Daily Rounds: Pharmacy Oversight Failures; Overdiagnosed Breast Cancer; Einstein’s Brain Revealed

Oversight Failures Documented In Meningitis Outbreak (The New York Times) — “Newly released documents add vivid detail to the emerging portrait of the Food and Drug Administration’s ineffective and halting efforts to regulate a Massachusetts company implicated in a national meningitis outbreak that has sickened nearly 500 people and killed 34. In the documents, released on Tuesday in response to a Freedom of Information Act request, the agency would threaten to bring the full force of its authority down on the company, only to back away, citing lack of jurisdiction. The company, the New England Compounding Center, at times cooperated with F.D.A. inspectors and promised to improve its procedures, and at other times challenged the agency’s legal authority to regulate it, refused to provide records and continued to ship a drug in defiance of the agency’s concerns.”

One million women ‘overdiagnosed’ with breast cancer due to mammograms, controversial study suggests (Boston.com) — “Researchers estimated…that mammograms caused more than 1 million American women over the past three decades to be diagnosed with early-stage breast cancers that would not have proved fatal if left undetected and untreated — a controversial finding sure to provoke more heated debate over the benefits of the screenings. The study, published in the New England Journal of Medicine, concluded that these women were “overdiagnosed” and “overtreated” because there was not a corresponding decline in the diagnosis of tough-to-cure breast cancers that have already spread. The authors said mammography has saved few lives.”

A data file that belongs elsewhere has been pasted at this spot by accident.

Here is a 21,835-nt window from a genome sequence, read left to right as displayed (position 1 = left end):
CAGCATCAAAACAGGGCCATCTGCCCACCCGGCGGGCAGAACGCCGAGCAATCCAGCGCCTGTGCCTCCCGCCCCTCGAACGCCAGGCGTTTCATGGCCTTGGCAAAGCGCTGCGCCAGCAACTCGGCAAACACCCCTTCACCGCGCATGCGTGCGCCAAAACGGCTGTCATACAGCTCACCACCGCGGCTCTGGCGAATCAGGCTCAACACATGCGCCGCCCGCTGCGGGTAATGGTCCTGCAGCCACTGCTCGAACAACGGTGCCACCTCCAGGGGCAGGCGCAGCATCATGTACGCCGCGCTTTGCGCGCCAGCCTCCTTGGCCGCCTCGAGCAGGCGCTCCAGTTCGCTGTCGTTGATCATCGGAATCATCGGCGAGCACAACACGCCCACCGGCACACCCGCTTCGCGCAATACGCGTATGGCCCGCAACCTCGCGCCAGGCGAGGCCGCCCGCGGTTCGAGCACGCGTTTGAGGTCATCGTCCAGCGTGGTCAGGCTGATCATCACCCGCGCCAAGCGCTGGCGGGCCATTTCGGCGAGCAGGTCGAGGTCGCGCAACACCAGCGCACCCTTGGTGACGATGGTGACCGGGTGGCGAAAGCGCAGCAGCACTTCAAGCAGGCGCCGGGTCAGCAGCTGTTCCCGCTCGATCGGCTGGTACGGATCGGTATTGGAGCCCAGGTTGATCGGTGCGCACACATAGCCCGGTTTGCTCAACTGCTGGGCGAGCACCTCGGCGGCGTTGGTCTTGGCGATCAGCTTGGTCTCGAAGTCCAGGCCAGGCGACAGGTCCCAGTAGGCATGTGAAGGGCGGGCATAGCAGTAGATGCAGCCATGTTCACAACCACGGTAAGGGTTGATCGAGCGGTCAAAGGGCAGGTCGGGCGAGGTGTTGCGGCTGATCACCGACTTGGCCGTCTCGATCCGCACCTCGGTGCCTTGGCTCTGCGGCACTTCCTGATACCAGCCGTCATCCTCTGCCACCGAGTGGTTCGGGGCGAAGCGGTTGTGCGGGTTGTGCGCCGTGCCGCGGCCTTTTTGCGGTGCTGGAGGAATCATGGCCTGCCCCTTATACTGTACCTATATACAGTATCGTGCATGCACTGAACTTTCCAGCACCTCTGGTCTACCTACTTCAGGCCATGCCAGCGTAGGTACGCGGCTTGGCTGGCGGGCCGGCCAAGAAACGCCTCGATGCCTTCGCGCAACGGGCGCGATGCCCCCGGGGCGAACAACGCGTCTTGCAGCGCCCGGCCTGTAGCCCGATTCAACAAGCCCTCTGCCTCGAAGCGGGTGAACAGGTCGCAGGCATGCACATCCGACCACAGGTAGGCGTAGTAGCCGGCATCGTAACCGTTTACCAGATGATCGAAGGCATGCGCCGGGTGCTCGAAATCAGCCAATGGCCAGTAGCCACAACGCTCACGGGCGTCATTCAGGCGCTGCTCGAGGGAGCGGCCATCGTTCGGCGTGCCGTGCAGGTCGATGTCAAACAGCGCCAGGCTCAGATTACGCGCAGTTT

Scientists Get A New Look At Einstein’s Brain (NPR) — ‘So what did they find? Well, they analyzed 14 of these photographs and compared the visible parts of Einstein’s outer brain with 85 human brains previously described in scientific studies. “Einstein’s brain differs from the average human brain,” says Falk. “In various parts, it’s more convoluted. It’s bumpier, and that may be related to an increase in the neurons.” The museum released an iPad app to view the slides back in September. Witelson says the new analysis and photos may encourage other scientists to take a crack at Einstein’s brain. “Einstein’s aura lives on,” she says.’

Please follow our community rules when engaging in comment discussion on this site.